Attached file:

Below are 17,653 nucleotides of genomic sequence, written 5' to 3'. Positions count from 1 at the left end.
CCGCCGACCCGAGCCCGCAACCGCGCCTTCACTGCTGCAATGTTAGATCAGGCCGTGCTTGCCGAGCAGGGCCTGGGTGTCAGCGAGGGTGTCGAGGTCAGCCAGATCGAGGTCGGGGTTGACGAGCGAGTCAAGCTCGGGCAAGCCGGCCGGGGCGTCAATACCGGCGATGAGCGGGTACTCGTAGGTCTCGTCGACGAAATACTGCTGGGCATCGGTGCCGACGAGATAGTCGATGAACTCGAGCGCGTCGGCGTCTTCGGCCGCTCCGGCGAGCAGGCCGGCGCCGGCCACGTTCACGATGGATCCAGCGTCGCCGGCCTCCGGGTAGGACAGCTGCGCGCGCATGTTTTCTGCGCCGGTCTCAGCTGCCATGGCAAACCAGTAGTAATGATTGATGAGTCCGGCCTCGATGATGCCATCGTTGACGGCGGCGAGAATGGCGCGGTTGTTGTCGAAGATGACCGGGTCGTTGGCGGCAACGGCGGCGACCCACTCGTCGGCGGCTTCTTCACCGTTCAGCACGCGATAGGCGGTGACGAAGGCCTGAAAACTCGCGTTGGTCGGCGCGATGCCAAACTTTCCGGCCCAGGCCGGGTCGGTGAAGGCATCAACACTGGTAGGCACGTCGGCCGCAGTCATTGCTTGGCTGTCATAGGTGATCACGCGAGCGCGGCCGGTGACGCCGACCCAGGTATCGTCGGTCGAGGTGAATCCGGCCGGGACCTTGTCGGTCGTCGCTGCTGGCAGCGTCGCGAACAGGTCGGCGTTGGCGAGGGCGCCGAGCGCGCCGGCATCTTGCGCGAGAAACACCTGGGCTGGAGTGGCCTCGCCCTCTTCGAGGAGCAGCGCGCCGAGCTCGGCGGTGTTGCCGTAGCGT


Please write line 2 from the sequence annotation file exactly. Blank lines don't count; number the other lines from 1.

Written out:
CCGCCGACCCGAGCCCGCAACCGCGCCTTCACTGCTGCAATGTTAGATCAGGCCGTGCTTGCCGAGCAGGGCCTGGGTGTCAGCGAGGGTGTCGAGGTCAGCCAGATCGAGGTCGGGGTTGACGAGCGAGTCAAGCTCGGGCAAGCCGGCCGGGGCGTCAATACCGGCGATGAGCGGGTACTCGTAGGTCTCGTCGACGAAATACTGCTGGGCATCGGTGCCGACGAGATAGTCGATGAACTCGAGCGCGTCGGCGTCTTCGGCCGCTCCGGCGAGCAGGCCGGCGCCGGCCACGTTCACGATGGATCCAGCGTCGCCGGCCTCCGGGTAGGACAGCTGCGCGCGCATGTTTTCTGCGCCGGTCTCAGCTGCCATGGCAAACCAGTAGTAATGATTGATGAGTCCGGCCTCGATGATGCCATCGTTGACGGCGGCGAGAATGGCGCGGTTGTTGTCGAAGATGACCGGGTCGTTGGCGGCAACGGCGGCGACCCACTCGTCGGCGGCTTCTTCACCGTTCAGCACGCGATAGGCGGTGACGAAGGCCTGAAAACTCGCGTTGGTCGGCGCGATGCCAAACTTTCCGGCCCAGGCCGGGTCGGTGAAGGCATCAACACTGGTAGGCACGTCGGCCGCAGTCATTGCTTGGCTGTCATAGGTGATCACGCGAGCGCGGCCGGTGACGCCGACCCAGGTATCGTCGGTCGAGGTGAATCCGGCCGGGACCTTGTCGGTCGTCGCTGCTGGCAGCGTCGCGAACAGGTCGGCGTTGGCGAGGGCGCCGAGCGCGCCGGCATCTTGCGCGAGAAACACCTGGGCTGGAGTGGCCTCGCCCTCTTCGAGGAGCAGCGCGCCGAGCTCGGCGGTGTTGCCGTAGCGT